WordPress stuck in maintenance mode?
The first thing to do is don’t panic!
This problem is quite easy to solve and, in this article, I’ll walk you through the steps to solve it.
But first, what is WordPress ‘maintenance mode’.
- What Is WordPress Maintenance Mode?
- Why Does WordPress Get Stuck in Maintenance Mode?
- How To Fix WordPress Maintenance Mode
- WordPress Will Delete the Maintenance File By Itself
- Getting Outside Help When WordPress Is Stuck in Maintenance Mode
- How To Avoid Maintenance Mode
- More Articles About WordPress Tips
What Is WordPress Maintenance Mode?
WordPress maintenance mode is part of the WordPress automatic updating system.
Every time you update your version of WordPress or any of the plugins you have installed on your WordPress site, WordPress briefly activates the WordPress stuck in maintenance mode.
Usually it happens so quickly that you don’t even notice it. At the most, you’ll just see a message like this:
Why Does WordPress Get Stuck in Maintenance Mode?
There are a number of possible reasons why WordPress gets stuck in maintenance mode.
If you have a lot of plugins that are all updating one after the other, a timeout may occur, and this can cause WordPress to get stuck in maintenance mode.
Another possible cause is attempting to update plugins that are not compatible with the version of WordPress that you have installed.
Or vice versa: installing a version of WordPress that is not compatible with one or other of the plugins you have installed.
Yet another possible cause is closing your browser while WordPress is doing a software update.
Whatever the cause, there’s a simple fix.
How To Fix WordPress Maintenance Mode
Whenever WordPress updates its own software or a plugin that you have installed, it creates a maintenance file in the root directory of your WordPress installation.
Normally, WordPress will remove that maintenance file as soon as the update is complete. But sometimes, for one reason or another, WordPress is unable to remove that maintenance file.
And that’s when your WordPress site gets stuck in maintenance mode.
So, what you need to do is manually remove the maintenance file.
The easiest way to do this is via the FTP client in your cPanel.
You can access this by clicking on ‘File Manager’ in your cPanel:
On the next screen, choose the ‘root directory’ and make sure to check the box that says ‘show hidden files’:
Next, simply scroll down the directory until you find the .maintenance file.
Then just right-click and choose ‘delete’:
Now refresh your browser.
And that’s it!
You’ve removed maintenance mode from your WordPress site and you’re free to carry on as normal.
WordPress Will Delete the Maintenance File By Itself
When WordPress creates the maintenance file, it also logs the time the file was created.
WordPress allows 10 minutes for the update to be completed and it then automatically deletes the maintenance file.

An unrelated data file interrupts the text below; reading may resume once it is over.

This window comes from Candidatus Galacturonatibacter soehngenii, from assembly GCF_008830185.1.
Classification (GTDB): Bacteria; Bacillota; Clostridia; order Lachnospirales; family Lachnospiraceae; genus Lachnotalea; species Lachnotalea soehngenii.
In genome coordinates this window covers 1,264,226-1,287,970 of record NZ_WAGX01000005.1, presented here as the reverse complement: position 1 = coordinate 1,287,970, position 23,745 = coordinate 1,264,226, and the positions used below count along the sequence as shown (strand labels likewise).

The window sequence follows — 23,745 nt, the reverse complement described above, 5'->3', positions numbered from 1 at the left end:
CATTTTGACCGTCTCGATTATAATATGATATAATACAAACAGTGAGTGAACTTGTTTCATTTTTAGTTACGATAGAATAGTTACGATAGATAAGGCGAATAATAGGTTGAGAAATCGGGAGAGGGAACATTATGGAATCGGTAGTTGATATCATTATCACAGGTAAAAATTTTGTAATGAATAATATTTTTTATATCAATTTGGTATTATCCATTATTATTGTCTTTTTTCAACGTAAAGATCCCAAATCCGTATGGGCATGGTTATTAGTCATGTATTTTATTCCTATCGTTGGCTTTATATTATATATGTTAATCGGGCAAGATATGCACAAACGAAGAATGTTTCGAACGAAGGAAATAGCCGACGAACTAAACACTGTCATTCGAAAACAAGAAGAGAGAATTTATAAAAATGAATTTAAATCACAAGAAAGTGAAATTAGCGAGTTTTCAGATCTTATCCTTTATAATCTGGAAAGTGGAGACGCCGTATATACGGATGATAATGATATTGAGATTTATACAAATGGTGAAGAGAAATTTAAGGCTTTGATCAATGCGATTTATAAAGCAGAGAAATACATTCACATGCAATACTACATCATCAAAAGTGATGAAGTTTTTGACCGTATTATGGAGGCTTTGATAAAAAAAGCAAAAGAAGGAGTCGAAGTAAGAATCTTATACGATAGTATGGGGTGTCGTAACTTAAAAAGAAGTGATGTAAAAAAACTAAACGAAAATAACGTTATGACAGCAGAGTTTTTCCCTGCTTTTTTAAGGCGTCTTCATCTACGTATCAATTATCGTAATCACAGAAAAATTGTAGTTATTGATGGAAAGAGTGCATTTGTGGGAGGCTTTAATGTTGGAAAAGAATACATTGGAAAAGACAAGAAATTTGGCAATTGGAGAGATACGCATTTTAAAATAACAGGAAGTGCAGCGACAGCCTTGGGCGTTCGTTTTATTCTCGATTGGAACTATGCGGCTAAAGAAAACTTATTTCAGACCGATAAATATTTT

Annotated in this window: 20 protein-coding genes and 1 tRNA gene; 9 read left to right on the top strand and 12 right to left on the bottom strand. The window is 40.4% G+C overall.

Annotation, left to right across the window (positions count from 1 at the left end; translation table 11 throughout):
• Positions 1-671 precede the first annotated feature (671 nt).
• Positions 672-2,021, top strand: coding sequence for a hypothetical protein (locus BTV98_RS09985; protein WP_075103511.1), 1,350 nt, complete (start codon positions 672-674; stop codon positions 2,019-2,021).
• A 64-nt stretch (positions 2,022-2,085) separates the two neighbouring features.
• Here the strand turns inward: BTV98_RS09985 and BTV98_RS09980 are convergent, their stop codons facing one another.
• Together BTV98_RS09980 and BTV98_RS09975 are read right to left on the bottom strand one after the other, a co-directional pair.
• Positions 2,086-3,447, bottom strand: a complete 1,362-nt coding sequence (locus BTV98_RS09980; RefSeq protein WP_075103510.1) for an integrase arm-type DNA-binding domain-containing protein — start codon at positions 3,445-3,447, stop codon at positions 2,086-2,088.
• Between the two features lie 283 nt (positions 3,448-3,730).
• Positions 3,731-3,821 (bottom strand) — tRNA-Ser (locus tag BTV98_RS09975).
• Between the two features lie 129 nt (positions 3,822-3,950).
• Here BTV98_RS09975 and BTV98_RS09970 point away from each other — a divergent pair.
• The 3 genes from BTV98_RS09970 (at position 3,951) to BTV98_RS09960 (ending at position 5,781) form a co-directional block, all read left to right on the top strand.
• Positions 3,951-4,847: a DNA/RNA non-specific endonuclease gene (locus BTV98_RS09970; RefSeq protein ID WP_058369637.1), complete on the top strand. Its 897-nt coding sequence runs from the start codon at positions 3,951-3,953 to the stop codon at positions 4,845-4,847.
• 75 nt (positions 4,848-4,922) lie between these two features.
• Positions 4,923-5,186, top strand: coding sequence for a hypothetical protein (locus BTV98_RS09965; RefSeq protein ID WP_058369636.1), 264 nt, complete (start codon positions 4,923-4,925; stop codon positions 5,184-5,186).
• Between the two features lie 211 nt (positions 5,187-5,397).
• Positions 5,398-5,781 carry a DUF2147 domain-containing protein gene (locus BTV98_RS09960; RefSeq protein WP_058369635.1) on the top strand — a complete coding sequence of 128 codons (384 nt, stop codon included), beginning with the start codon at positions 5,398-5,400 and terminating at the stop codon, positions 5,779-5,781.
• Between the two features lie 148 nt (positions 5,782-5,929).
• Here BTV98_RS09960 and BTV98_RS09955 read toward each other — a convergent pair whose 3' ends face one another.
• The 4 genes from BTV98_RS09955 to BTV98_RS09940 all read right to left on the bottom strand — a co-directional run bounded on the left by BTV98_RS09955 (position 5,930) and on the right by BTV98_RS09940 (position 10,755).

So, nine times out of ten if you just wait 10 minutes, the maintenance file will be deleted, and you’ll be back to normal.
Getting Outside Help When WordPress Is Stuck in Maintenance Mode
If you’re not comfortable going into the root directory and deleting a file, you can always get a WordPress expert to do it for you.
I often hire WordPress experts to fix technical problems on WordPress and it usually costs as little as $10 or $15.
Here’s how to do it:
Create an account on Fiverr (if you don’t already have one).
Login to your Fiverr account and type ‘fix WordPress’ in the search box:
Under ‘Refine Results’ click ‘Bug Fixes’ (you’ll see there are 191 sellers on Fiverr offering this service):
On the next screen you’ll see all the offers related to ‘fix WordPress bugs’, in this instance 4626:
Look for a seller who has a 5-star rating and at least 100 reviews:
In the top right corner there’s a box where you can sort the results by ‘Relevance’ and ‘Best-selling’. It used to be that you could sort by price (least expensive to most expensive) but Fiverr have recently removed that option:
How To Avoid Maintenance Mode
To avoid ‘WordPress stuck in maintenance mode’ try to ensure that your plugins and themes are compatible.
To do this, go to Plugins > Installed plugins and click on ‘Details’ for any given plugin:
A small window will open up containing basic information about that plugin. It will tell you up to what version of WordPress the plugin is compatible with:
To find out what version of WordPress you are currently running, just scroll down to the foot of your dashboard and you’ll see the version of WordPress in the far-right corner:
So let’s quickly recap. This is what to do if WordPress stuck in maintenance mode happens again:
1. Go to the File Manager in your cPanel (in your web host’s user area)
2. Go to the Root Directory (public_html)
3. Make sure ‘show hidden files’ is checked
4. Find a file named .maintenance and delete it
5. Then refresh your browser
Your WordPress site should be up and running again!
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